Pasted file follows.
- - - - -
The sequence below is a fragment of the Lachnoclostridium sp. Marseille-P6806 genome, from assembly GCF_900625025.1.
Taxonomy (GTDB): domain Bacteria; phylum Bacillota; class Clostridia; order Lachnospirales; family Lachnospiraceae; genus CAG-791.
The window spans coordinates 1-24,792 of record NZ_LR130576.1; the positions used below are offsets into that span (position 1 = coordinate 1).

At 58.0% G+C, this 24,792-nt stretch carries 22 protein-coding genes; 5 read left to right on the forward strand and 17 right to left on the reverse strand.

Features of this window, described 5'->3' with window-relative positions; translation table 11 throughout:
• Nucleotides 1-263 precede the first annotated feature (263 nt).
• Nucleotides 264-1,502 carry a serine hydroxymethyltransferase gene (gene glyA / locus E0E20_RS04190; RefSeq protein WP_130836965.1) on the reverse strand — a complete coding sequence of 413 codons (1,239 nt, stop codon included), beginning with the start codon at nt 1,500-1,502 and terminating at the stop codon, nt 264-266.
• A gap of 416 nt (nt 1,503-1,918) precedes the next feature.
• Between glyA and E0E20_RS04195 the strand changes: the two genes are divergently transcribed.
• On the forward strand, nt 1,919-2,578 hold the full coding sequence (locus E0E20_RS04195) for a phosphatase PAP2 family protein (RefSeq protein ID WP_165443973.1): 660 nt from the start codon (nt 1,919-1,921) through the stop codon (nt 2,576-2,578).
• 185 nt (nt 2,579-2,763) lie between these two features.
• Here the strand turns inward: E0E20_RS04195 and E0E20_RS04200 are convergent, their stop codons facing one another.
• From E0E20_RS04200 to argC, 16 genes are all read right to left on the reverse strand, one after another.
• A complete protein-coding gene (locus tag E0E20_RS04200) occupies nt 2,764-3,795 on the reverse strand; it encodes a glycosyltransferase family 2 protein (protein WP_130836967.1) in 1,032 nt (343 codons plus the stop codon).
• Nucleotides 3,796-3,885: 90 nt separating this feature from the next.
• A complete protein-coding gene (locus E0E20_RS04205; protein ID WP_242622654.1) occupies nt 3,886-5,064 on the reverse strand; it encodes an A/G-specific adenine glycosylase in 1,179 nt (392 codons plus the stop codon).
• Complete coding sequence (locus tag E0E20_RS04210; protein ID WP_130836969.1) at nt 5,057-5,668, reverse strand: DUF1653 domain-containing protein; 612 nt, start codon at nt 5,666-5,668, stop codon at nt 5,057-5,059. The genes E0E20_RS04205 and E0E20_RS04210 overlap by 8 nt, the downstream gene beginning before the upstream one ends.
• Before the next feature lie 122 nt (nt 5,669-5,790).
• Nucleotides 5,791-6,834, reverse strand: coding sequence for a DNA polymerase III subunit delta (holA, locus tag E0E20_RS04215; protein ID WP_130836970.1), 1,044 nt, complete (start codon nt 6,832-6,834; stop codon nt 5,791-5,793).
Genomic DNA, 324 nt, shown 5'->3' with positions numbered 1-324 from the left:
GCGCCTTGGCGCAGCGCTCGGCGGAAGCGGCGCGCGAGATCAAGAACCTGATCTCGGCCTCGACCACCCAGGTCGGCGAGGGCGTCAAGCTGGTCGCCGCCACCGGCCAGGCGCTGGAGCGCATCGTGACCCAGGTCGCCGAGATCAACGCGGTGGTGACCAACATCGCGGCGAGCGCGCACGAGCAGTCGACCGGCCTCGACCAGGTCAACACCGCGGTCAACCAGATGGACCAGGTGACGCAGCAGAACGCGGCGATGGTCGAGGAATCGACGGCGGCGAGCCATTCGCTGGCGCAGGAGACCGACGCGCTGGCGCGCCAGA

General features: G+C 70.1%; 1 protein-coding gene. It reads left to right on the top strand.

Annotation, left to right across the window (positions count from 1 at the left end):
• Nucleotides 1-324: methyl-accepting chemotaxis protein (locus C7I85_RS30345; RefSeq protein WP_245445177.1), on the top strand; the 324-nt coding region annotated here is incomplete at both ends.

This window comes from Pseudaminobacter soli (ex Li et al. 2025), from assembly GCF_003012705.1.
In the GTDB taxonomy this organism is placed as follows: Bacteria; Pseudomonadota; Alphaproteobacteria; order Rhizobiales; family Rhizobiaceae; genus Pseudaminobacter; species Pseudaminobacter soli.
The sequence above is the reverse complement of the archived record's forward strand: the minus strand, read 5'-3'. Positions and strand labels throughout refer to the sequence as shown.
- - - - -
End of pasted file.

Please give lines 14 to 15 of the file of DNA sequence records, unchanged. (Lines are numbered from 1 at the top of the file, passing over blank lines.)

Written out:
• A complete protein-coding gene (locus tag E0E20_RS04200) occupies nt 2,764-3,795 on the reverse strand; it encodes a glycosyltransferase family 2 protein (protein WP_130836967.1) in 1,032 nt (343 codons plus the stop codon).
• Nucleotides 3,796-3,885: 90 nt separating this feature from the next.